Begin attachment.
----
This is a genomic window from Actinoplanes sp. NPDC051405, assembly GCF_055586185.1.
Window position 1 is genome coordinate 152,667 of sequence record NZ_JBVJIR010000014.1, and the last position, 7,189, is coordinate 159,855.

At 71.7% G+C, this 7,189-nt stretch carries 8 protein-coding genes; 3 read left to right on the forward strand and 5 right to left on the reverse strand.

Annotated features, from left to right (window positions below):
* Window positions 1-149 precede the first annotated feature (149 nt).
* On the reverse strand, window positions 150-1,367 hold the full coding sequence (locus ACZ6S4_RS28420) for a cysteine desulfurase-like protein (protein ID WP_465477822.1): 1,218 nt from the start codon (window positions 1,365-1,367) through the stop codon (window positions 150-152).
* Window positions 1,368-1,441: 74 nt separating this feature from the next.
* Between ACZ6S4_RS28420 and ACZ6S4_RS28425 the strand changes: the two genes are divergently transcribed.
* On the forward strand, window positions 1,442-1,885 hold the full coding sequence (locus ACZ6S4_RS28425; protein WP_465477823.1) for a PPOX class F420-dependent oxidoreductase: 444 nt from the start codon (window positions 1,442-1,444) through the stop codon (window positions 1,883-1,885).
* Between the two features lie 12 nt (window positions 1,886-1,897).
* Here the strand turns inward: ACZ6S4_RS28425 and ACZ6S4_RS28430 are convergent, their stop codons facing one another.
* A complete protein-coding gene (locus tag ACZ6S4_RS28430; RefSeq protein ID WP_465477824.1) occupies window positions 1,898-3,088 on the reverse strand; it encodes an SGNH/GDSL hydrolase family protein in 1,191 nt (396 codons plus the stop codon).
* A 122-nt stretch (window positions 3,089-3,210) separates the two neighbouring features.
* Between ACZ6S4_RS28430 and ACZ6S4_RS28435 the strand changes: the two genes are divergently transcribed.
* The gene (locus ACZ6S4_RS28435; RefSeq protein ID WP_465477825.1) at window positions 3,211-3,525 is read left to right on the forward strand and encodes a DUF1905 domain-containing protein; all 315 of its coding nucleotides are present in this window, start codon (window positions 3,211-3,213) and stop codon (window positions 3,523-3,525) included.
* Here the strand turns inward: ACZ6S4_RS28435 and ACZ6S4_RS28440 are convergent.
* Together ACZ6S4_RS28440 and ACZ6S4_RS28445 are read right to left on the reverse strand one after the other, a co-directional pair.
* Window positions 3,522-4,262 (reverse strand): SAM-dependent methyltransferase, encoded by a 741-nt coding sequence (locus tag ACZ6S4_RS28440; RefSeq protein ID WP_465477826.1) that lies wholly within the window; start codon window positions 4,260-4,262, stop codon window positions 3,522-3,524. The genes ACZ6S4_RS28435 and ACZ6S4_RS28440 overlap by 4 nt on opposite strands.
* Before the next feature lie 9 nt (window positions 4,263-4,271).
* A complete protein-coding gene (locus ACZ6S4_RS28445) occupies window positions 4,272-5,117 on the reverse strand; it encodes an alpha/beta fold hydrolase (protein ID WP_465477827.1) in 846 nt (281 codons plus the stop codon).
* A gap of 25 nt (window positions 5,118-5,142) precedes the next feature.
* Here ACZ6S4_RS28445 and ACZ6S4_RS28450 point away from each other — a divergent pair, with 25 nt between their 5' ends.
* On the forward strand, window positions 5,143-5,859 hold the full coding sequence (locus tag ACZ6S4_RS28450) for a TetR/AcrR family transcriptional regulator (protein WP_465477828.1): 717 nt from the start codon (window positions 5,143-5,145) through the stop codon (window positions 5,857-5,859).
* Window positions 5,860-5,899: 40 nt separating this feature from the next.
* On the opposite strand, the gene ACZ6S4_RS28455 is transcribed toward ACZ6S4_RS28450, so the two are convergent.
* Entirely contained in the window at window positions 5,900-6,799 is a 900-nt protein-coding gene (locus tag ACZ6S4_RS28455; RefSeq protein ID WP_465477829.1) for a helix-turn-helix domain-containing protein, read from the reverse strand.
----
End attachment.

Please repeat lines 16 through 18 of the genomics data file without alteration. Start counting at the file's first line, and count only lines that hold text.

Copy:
* Here the strand turns inward: ACZ6S4_RS28435 and ACZ6S4_RS28440 are convergent.
* Together ACZ6S4_RS28440 and ACZ6S4_RS28445 are read right to left on the reverse strand one after the other, a co-directional pair.
* Window positions 3,522-4,262 (reverse strand): SAM-dependent methyltransferase, encoded by a 741-nt coding sequence (locus tag ACZ6S4_RS28440; RefSeq protein ID WP_465477826.1) that lies wholly within the window; start codon window positions 4,260-4,262, stop codon window positions 3,522-3,524. The genes ACZ6S4_RS28435 and ACZ6S4_RS28440 overlap by 4 nt on opposite strands.